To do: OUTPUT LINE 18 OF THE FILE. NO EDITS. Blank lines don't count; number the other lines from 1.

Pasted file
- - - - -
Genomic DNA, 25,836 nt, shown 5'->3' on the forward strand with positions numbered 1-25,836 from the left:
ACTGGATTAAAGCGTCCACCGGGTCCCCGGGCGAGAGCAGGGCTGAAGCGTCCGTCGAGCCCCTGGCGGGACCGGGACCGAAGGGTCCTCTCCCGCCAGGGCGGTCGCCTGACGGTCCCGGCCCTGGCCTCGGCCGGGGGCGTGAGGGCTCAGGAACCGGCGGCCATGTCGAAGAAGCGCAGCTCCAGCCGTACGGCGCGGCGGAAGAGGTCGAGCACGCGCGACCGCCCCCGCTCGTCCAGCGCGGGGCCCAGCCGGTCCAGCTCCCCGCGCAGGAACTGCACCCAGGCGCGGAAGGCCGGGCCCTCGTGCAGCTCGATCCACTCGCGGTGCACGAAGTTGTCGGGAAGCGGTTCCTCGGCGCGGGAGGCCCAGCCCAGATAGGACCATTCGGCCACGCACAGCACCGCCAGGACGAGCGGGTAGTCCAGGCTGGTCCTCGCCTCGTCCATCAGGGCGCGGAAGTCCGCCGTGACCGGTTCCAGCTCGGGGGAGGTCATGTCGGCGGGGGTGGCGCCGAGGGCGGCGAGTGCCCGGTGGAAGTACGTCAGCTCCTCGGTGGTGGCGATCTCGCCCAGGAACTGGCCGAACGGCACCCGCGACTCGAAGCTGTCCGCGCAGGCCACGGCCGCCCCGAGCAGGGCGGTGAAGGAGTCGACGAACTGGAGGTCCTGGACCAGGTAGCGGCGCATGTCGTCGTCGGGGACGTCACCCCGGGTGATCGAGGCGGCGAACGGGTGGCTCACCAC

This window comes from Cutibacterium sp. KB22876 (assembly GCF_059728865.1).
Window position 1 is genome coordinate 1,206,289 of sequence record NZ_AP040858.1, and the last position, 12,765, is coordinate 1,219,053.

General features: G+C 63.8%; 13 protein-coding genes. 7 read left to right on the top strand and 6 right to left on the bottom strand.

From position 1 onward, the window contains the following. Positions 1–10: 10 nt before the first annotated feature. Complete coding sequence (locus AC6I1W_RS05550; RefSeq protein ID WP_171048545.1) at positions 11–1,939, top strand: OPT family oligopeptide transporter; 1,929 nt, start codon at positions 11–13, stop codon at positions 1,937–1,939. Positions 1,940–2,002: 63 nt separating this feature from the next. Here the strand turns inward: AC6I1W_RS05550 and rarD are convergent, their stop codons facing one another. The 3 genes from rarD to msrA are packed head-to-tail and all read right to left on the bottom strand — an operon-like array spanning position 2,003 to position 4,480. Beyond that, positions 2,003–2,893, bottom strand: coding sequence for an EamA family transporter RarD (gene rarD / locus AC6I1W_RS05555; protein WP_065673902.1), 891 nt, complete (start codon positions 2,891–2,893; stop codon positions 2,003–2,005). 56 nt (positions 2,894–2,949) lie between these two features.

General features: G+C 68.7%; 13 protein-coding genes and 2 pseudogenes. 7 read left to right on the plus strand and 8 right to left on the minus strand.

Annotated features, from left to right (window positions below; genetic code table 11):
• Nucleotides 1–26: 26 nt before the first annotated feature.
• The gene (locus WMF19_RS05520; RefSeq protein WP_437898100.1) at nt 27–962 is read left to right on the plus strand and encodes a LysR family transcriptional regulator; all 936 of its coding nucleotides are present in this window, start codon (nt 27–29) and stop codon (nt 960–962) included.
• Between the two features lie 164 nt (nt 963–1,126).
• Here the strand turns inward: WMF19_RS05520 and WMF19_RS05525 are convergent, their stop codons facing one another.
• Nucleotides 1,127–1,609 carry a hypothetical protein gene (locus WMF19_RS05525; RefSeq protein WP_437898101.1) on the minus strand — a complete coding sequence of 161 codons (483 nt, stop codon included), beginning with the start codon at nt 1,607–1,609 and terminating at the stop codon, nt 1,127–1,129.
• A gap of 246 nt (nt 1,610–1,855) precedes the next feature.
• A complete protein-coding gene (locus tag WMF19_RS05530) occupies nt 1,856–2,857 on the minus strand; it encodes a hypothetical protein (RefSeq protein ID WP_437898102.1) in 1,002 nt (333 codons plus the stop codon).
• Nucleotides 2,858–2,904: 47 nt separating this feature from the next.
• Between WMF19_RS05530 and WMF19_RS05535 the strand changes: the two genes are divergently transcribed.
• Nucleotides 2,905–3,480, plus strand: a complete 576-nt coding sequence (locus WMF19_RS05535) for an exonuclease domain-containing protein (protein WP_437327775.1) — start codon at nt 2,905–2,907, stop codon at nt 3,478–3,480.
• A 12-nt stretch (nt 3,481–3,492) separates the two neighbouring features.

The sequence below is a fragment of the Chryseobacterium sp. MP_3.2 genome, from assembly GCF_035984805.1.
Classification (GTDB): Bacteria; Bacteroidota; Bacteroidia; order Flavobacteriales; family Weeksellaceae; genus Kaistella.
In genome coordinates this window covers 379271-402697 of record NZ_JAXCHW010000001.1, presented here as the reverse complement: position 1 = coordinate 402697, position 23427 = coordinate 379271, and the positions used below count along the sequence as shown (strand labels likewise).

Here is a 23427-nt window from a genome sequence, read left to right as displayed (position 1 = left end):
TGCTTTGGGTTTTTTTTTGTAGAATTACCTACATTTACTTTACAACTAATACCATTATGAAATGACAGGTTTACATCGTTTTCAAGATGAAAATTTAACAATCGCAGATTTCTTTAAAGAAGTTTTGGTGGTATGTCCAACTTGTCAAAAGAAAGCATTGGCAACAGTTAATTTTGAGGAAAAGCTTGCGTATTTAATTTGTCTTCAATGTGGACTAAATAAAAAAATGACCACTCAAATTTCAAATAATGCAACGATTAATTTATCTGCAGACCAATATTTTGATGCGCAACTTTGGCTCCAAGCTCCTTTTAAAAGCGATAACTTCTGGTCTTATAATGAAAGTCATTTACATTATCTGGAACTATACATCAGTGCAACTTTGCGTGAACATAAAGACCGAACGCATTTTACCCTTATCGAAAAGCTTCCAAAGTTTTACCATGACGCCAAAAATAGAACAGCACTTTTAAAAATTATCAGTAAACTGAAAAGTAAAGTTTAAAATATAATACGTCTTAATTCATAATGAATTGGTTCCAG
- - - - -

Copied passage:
• Nucleotides 2,905–3,480, plus strand: a complete 576-nt coding sequence (locus WMF19_RS05535) for an exonuclease domain-containing protein (protein WP_437327775.1) — start codon at nt 2,905–2,907, stop codon at nt 3,478–3,480.